The near extinction of the North American buffalo, which in 1850 covered the mid-western plains by countless millions but which had been hunted to near-oblivion within thirty-five years, is one of the most exciting yet tragic stories of American history. Charles M. Robinson III dramatically relates this tale with both vivid, brilliantly researched text and with evocative photographs and illustrations. From the 18th century French fur traders, through the American industrial revolution with its demand for leather, and ending with the final sad hunts of the mid-1880s, Robinson eloquently and graphically describes all aspects of the hunt and the hunters, including the Indians for whom the destruction of their subsistence resulted in their own destruction. Here are the hunters such as Custer, Cody and the Mooars, and the rough and tumble towns that hides built—Adobe Walls, Buffalo Gap, Dodge City, and Fort Griffin.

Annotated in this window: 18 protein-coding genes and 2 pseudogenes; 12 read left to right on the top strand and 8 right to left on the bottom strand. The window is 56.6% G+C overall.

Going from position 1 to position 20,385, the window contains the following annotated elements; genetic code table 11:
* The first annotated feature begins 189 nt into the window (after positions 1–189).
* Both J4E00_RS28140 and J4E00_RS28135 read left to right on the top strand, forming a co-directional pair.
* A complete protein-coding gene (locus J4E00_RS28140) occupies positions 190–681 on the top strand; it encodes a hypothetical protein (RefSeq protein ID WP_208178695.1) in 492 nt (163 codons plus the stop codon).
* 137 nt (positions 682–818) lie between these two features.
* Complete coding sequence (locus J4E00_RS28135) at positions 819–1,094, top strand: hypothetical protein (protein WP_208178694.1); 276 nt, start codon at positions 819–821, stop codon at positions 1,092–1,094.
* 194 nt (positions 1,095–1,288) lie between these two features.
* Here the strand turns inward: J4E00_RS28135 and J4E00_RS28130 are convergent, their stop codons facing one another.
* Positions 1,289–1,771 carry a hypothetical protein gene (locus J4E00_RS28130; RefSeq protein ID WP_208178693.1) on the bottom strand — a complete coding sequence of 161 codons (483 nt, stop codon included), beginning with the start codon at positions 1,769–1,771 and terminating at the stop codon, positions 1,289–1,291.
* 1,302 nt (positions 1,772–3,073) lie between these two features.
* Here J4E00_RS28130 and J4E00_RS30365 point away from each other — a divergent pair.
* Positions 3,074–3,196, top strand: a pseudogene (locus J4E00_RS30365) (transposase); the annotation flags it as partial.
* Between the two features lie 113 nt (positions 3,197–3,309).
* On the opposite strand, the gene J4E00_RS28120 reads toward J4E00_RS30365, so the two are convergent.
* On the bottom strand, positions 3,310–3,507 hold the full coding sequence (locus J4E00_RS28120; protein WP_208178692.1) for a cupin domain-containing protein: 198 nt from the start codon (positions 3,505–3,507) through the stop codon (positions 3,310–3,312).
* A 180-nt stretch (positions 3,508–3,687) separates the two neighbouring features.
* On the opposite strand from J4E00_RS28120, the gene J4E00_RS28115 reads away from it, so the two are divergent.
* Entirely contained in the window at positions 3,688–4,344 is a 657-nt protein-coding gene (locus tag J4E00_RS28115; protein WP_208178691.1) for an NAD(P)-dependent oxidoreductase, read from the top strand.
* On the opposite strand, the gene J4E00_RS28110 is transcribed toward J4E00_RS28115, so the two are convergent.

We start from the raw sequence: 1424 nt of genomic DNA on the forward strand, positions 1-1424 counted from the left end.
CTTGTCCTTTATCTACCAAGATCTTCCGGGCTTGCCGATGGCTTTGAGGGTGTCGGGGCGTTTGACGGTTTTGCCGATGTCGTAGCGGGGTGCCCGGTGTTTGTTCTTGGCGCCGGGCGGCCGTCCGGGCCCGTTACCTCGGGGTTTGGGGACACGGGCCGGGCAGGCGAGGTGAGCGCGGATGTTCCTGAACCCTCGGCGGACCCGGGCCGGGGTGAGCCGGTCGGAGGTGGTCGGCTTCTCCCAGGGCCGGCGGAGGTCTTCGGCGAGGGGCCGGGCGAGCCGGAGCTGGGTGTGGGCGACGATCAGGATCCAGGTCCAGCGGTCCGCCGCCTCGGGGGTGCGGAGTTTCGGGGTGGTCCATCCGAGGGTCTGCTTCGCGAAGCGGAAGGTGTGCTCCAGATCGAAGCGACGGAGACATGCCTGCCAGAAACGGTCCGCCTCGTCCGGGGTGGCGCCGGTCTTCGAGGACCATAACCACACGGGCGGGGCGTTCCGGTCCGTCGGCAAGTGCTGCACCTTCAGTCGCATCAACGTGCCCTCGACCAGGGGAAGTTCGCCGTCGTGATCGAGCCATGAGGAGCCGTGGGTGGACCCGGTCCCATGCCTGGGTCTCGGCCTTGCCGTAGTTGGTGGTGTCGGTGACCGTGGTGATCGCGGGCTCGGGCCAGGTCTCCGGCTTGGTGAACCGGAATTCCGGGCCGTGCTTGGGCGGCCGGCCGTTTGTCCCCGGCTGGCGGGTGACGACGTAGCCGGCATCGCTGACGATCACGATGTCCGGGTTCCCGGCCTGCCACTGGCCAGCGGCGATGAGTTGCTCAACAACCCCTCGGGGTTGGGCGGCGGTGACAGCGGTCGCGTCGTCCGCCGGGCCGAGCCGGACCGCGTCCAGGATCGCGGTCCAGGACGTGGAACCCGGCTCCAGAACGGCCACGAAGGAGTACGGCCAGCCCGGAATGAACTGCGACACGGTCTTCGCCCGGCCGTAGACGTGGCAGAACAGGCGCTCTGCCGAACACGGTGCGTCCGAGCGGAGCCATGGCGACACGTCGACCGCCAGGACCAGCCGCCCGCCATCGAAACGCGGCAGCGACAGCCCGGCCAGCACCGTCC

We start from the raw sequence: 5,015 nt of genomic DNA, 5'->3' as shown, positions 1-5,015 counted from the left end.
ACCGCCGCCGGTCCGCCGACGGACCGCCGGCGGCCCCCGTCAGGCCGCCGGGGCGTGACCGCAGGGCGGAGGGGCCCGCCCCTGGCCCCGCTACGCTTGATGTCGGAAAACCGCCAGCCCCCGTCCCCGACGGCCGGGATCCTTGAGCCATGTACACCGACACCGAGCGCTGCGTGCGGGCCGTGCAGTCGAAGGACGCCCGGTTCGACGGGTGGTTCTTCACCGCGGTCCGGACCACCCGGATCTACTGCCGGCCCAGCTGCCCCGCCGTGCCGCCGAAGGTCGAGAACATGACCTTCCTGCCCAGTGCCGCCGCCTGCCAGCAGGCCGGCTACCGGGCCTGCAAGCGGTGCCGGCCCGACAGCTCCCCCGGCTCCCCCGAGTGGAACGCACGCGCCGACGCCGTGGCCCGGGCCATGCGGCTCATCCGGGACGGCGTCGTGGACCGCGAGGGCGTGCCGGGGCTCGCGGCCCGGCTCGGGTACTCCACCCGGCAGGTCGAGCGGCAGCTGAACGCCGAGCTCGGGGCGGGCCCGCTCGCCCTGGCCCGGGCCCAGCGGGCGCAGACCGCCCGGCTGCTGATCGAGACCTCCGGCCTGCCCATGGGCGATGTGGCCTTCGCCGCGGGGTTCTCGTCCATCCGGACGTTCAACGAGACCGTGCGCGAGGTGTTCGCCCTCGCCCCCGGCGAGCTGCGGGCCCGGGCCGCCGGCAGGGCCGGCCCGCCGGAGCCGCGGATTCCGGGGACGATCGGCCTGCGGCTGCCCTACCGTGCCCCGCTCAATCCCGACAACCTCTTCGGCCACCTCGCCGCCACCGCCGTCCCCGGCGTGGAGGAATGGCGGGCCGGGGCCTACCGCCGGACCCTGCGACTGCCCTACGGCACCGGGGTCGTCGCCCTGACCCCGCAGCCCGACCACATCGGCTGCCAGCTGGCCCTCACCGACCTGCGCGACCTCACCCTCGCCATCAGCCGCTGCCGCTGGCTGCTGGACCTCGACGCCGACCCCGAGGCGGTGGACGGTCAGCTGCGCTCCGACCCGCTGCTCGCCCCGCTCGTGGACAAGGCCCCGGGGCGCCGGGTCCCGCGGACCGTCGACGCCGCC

A wealth of photographs, including rare reproductions of the long-lost glass plates of photographer George Robertson taken during an 1874 hunt, and the photographs of L.A. Huffman in the early 1880s, illustrate this exciting volume of Western Americana.